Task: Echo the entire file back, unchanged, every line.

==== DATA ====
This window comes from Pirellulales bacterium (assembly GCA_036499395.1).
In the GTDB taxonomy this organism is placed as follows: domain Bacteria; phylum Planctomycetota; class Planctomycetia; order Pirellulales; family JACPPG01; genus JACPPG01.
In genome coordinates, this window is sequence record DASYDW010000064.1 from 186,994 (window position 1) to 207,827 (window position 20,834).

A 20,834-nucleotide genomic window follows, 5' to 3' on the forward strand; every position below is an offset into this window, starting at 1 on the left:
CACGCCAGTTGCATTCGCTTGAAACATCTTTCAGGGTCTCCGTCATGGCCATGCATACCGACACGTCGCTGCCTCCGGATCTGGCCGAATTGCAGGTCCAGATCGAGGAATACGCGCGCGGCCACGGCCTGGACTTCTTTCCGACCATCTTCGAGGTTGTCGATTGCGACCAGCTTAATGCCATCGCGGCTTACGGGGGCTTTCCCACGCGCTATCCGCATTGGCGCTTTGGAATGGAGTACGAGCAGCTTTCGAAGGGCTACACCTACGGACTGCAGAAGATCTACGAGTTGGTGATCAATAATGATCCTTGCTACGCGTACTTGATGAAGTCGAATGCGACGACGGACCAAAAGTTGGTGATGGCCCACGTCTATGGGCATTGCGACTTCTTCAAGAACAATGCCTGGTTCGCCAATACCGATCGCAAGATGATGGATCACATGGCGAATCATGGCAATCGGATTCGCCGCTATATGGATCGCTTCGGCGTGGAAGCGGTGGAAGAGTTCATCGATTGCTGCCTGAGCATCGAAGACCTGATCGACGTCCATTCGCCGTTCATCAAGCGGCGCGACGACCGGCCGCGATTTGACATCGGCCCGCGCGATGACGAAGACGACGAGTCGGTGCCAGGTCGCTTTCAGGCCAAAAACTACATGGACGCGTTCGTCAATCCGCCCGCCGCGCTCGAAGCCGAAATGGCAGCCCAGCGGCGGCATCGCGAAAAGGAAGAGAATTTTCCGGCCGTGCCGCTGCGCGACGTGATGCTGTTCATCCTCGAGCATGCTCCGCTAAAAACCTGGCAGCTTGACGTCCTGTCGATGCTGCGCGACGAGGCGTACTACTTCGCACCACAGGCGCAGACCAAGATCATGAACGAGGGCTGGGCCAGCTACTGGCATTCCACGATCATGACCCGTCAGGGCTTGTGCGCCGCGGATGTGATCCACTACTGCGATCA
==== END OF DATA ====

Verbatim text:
This window comes from Pirellulales bacterium (assembly GCA_036499395.1).
In the GTDB taxonomy this organism is placed as follows: domain Bacteria; phylum Planctomycetota; class Planctomycetia; order Pirellulales; family JACPPG01; genus JACPPG01.
In genome coordinates, this window is sequence record DASYDW010000064.1 from 186,994 (window position 1) to 207,827 (window position 20,834).

A 20,834-nucleotide genomic window follows, 5' to 3' on the forward strand; every position below is an offset into this window, starting at 1 on the left:
CACGCCAGTTGCATTCGCTTGAAACATCTTTCAGGGTCTCCGTCATGGCCATGCATACCGACACGTCGCTGCCTCCGGATCTGGCCGAATTGCAGGTCCAGATCGAGGAATACGCGCGCGGCCACGGCCTGGACTTCTTTCCGACCATCTTCGAGGTTGTCGATTGCGACCAGCTTAATGCCATCGCGGCTTACGGGGGCTTTCCCACGCGCTATCCGCATTGGCGCTTTGGAATGGAGTACGAGCAGCTTTCGAAGGGCTACACCTACGGACTGCAGAAGATCTACGAGTTGGTGATCAATAATGATCCTTGCTACGCGTACTTGATGAAGTCGAATGCGACGACGGACCAAAAGTTGGTGATGGCCCACGTCTATGGGCATTGCGACTTCTTCAAGAACAATGCCTGGTTCGCCAATACCGATCGCAAGATGATGGATCACATGGCGAATCATGGCAATCGGATTCGCCGCTATATGGATCGCTTCGGCGTGGAAGCGGTGGAAGAGTTCATCGATTGCTGCCTGAGCATCGAAGACCTGATCGACGTCCATTCGCCGTTCATCAAGCGGCGCGACGACCGGCCGCGATTTGACATCGGCCCGCGCGATGACGAAGACGACGAGTCGGTGCCAGGTCGCTTTCAGGCCAAAAACTACATGGACGCGTTCGTCAATCCGCCCGCCGCGCTCGAAGCCGAAATGGCAGCCCAGCGGCGGCATCGCGAAAAGGAAGAGAATTTTCCGGCCGTGCCGCTGCGCGACGTGATGCTGTTCATCCTCGAGCATGCTCCGCTAAAAACCTGGCAGCTTGACGTCCTGTCGATGCTGCGCGACGAGGCGTACTACTTCGCACCACAGGCGCAGACCAAGATCATGAACGAGGGCTGGGCCAGCTACTGGCATTCCACGATCATGACCCGTCAGGGCTTGTGCGCCGCGGATGTGATCCACTACTGCGATCA